America’s First Pizzeria in NYC
The Pizza Hall of Fame says that Lombardi’s in Manhattan was the first pizzeria in America. The first pizzas was served to local workers as a lunchtime treat in 1897. In order to make these pizzas easy for workers to grab and take with them, they were wrapped up in paper and tied with string.
Coal-fired Ovens for Pizza
When people from Naples, Italy, started arriving in the city, they brought their love for wood-fired pizzas with them. They discovered, however, that wood in New York City was much more expensive, so they soon changed to baking pizzas in coal-fired ovens.
Introduction of Deck Ovens for Pizza
New York-style pizza continued to be baked in coal-fired ovens until the 1940s when the first deck ovens were introduced. While there are still several establishments in the city that use these deck ovens, a more recent trend has been to return to using wood-fired ovens.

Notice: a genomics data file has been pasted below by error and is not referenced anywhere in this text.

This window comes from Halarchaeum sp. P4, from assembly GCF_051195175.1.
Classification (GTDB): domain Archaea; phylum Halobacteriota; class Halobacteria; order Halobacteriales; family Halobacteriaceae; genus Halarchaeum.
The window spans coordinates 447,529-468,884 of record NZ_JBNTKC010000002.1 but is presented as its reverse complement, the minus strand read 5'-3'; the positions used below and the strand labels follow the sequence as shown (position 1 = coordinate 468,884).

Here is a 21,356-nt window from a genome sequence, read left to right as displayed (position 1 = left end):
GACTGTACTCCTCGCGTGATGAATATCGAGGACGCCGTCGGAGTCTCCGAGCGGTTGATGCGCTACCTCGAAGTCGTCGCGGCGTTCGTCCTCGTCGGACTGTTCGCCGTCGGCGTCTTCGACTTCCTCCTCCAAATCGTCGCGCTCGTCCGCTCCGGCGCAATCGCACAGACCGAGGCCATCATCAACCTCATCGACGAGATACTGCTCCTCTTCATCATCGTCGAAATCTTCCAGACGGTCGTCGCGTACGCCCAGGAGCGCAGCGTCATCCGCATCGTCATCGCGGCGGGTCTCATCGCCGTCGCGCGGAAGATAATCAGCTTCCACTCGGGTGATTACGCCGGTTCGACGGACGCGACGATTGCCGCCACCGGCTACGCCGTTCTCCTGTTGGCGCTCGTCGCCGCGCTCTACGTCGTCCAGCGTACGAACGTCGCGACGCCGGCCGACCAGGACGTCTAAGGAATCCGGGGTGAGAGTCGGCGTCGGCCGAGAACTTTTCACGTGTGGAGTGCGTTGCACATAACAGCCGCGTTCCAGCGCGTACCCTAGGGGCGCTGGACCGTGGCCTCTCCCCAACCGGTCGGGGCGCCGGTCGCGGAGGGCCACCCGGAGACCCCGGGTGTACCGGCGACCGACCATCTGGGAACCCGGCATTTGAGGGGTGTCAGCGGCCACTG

Five New Pizzerias Coming to NYC
If you love pizza, then there are several new spots around New York City that you will want to check out. Una Pizza Napoletana is set to reopen in Manhattan serving Neapolitan-style pizzas. Joe & Pat’s Pizzeria is also set to open in Manhattan after delighting diners on Staten Island for several years. Matt and Emily Hyland are set to open two new pizzerias in the East Village. Finally, Beebe’s is poised to open in Long Island City.
New York City is getting a new pizza destination. Beebe’s, a popular restaurant in Long Island, opened a few weeks ago and are serving pizzas designed by famed chef Lou Tomczak. Situated inside the Boro Hotel in Long Island City, Beebe’s offers traditional New York thin crust pizza, layered with delicious toppings such as prosciutto and sweet fennel sausage.
Fired in a classic brick oven, each crust is made from scratch, then fired up briefly in a gas oven set to 700 degrees. This gives the thin crust the strength to support the toppings without tearing, and the pie finishes baking in a wood fired oven.